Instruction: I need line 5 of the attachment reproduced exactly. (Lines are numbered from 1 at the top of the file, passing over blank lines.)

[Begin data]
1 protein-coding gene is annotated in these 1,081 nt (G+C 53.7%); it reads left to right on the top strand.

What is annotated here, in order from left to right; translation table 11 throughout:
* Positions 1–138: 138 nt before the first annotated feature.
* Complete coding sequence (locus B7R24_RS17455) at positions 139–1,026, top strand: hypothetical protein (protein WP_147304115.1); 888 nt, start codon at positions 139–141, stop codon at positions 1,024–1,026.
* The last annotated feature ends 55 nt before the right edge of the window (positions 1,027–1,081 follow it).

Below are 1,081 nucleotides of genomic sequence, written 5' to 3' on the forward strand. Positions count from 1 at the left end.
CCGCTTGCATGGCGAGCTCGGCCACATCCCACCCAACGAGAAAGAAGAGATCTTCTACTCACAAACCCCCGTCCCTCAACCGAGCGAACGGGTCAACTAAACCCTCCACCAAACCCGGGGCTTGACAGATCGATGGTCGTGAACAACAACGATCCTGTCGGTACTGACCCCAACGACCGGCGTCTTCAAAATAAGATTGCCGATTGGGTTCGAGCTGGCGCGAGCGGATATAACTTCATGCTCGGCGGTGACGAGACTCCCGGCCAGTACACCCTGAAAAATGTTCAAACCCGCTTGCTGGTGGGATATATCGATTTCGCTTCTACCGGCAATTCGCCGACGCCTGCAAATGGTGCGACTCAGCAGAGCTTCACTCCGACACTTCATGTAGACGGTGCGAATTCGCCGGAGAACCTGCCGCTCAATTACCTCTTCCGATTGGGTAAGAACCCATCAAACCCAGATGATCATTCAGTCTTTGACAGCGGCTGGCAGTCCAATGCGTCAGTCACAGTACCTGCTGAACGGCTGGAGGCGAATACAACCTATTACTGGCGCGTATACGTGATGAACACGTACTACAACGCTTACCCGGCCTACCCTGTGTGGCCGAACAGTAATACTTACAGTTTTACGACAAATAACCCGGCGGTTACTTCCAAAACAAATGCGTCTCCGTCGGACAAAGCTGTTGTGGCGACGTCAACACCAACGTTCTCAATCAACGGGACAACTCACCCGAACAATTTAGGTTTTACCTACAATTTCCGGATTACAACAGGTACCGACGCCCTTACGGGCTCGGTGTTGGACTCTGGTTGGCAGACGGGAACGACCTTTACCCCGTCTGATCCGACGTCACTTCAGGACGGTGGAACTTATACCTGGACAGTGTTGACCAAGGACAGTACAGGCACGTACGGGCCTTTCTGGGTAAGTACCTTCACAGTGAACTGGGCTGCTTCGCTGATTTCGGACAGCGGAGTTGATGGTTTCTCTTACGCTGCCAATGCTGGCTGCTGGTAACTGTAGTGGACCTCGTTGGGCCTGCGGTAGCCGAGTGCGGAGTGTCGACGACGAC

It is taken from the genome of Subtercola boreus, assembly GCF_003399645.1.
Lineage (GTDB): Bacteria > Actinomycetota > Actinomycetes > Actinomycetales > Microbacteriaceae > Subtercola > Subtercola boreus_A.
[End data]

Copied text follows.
* The last annotated feature ends 55 nt before the right edge of the window (positions 1,027–1,081 follow it).